What to Eat If You’re Sick with COVID

A registered dietitian shares how she ate during her quarantine, and shares her advice for others going through the experience.

February 10, 2022

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Photo by: AnnaPustynnikova/Getty


Like many Americans, the day after Christmas 2021 I had symptoms of a sore throat and two days later tested positive for COVID. For the next 10 days I was symptomatic and quarantined alone in my home. (I was fortunate that my children had a safe place to stay while I recovered.) With the spike in cases due to the new variant, more folks have been finding themselves positive for COVID and needing to quarantine. As a registered dietitian, here’s what I ate during my COVID quarantine, how I shopped for groceries, and what I recommend for others.

Eat to Ease Symptoms

When you have COVID, it's important to ease symptoms, so you can recover more comfortably. You can use the power of food to help alleviate common symptoms like a sore throat, congestion and chills. For example, I had very dry mouth and opted for sucking candies, ice pops, and soup. (Research shows chicken soup may have anti-inflammatory effects, which could sooth upper respiratory symptoms like those associated with COVID.)

Dehydration is also a common issue associated with COVID and many other illnesses. If you feel very thirsty, drink warm tea, cold water, seltzer, or a glass of 100% juice. Choose lower- or no-calorie beverages most often and, on occasion, if you have a craving for ginger ale or lemonade it’s okay to take a drink. The key is to keep yourself hydrated while you recover.

Quarantining can be a stressful experience, so enjoying some of your favorite comfort foods if you have your sense of taste and smell can help make it more bearable. For example, opt for a serving of mac and cheese along with a piece of grilled salmon or chicken breast and steamed broccoli or a tossed salad.

Ask for Help

When you’re in quarantine, you can’t go to your nearest supermarket or pick up food — and you may not even feel up to cooking, which can be especially challenging if you have a family to feed. It’s a good time to call family and friends to help you out. I made a short list of must-haves from the grocery store, including chicken noodle soup and asked my college-aged son to do the shopping and deliver it to me. If you're not up for cooking, ask a friend or family if they'd be willing to pick up food or bring a home-cooked meal to your front door. (We know you'd do the same for them.)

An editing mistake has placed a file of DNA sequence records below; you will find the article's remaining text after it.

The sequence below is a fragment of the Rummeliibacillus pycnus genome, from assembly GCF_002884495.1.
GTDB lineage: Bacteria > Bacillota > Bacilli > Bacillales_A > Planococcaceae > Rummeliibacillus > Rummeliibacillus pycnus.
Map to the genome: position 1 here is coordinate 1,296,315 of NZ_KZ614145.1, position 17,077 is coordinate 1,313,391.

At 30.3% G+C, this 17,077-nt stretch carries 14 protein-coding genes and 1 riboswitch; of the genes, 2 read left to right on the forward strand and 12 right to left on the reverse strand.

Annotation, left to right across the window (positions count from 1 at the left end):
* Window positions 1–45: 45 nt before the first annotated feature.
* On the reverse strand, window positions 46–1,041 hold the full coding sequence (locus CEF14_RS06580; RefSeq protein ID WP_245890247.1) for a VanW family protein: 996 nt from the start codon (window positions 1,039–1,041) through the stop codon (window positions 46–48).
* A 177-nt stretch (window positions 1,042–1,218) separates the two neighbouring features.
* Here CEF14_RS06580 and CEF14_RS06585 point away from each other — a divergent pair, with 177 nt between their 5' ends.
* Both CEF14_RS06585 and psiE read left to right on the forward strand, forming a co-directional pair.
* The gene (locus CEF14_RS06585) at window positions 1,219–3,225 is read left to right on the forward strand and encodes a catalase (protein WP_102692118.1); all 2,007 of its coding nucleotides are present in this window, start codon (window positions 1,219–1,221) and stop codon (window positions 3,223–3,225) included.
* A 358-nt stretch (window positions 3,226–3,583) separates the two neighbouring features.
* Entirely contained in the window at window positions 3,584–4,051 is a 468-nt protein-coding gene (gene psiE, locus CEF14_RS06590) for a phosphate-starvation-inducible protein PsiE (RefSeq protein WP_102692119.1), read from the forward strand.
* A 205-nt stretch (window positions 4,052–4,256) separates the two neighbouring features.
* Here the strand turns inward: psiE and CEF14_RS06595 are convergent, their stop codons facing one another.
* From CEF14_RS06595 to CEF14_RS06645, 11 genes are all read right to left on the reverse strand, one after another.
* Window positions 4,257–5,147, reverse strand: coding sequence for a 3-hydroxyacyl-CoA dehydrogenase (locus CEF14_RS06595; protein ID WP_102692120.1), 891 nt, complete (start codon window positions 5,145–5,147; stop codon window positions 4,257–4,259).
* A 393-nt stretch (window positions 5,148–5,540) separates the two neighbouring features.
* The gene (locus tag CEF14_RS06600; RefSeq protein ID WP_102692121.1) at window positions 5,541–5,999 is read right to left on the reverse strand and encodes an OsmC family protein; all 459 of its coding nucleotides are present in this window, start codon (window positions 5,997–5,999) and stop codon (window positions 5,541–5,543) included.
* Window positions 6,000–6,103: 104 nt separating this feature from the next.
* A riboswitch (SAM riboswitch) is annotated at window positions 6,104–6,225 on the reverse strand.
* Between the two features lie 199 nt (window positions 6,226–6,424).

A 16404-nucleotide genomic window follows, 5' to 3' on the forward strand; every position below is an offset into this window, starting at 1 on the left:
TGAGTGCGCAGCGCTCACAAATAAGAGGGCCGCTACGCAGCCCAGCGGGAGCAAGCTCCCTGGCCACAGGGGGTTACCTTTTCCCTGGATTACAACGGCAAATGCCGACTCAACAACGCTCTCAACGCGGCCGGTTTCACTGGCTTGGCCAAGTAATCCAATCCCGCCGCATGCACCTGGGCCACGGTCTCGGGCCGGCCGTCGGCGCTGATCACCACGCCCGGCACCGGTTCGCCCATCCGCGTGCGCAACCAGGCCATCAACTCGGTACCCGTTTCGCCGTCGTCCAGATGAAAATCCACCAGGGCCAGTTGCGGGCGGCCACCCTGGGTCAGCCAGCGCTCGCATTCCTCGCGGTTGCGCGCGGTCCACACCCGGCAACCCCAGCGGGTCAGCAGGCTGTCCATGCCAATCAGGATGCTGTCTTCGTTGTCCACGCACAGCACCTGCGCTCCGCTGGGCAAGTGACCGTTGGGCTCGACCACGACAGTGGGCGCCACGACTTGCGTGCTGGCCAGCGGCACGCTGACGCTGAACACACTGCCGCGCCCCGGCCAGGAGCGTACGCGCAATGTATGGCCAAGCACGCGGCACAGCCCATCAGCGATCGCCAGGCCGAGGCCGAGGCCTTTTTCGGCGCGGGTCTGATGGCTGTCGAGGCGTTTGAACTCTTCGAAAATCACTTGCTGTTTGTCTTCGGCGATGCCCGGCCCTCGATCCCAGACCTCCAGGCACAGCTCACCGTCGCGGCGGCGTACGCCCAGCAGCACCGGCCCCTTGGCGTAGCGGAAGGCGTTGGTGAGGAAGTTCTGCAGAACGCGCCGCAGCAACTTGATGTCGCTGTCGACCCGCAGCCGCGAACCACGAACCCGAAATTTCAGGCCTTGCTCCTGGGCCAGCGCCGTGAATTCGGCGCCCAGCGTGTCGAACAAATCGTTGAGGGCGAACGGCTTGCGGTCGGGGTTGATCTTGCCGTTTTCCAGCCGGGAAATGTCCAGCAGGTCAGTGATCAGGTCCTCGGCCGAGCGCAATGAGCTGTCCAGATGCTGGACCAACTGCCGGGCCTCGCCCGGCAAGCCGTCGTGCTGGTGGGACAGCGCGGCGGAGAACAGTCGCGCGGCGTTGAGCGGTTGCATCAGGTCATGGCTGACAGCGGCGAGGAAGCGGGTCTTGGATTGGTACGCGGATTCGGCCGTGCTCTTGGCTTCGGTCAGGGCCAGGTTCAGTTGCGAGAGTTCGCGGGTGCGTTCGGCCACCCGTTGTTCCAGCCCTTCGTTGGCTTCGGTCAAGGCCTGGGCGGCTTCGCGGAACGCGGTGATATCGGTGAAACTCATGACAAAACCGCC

Order Food Online

If having a friend or family member help out isn't an option, you can also order in using the many online delivery apps. If you choose to order in, ideally look for a dish that can last you a few meals — food is expensive! For example, a burger and fries is not very tasty warmed up the next day, and doesn't provide much nutritional value to boost your immune system. Some dishes to consider are salads, chicken and broccoli with sauce on the side, and non-creamy soups.

You can also use online apps to order groceries. Order foods that are easy to prep like low-sodium deli turkey, eggs, and canned or fresh fruit. You can even get a rotisserie chicken or other pre-made dishes when you order online, depending on the market. Do make sure that there is a delivery slot open before you start your order. It’s no fun to have everything in your shopping cart only to be told there are no delivery times left!

Bottom Line: Stay hydrated and nourished.

During COVID quarantine, stay well hydrated and keep well nourished. Enjoy small amounts of comfort foods along with healthy foods to keep your body well fed in order to help with recovery.

The situation with the COVID-19 pandemic continues to change. We encourage readers to stay informed with resources and guidance from the CDC and local health officials.

Toby Amidor, MS, RD, CDN, is a registered dietitian and consultant who specializes in food safety and culinary nutrition. She is the author of The Greek Yogurt Kitchen: More Than 130 Delicious, Healthy Recipes for Every Meal of the Day.

*This article was written and/or reviewed by an independent registered dietitian nutritionist.

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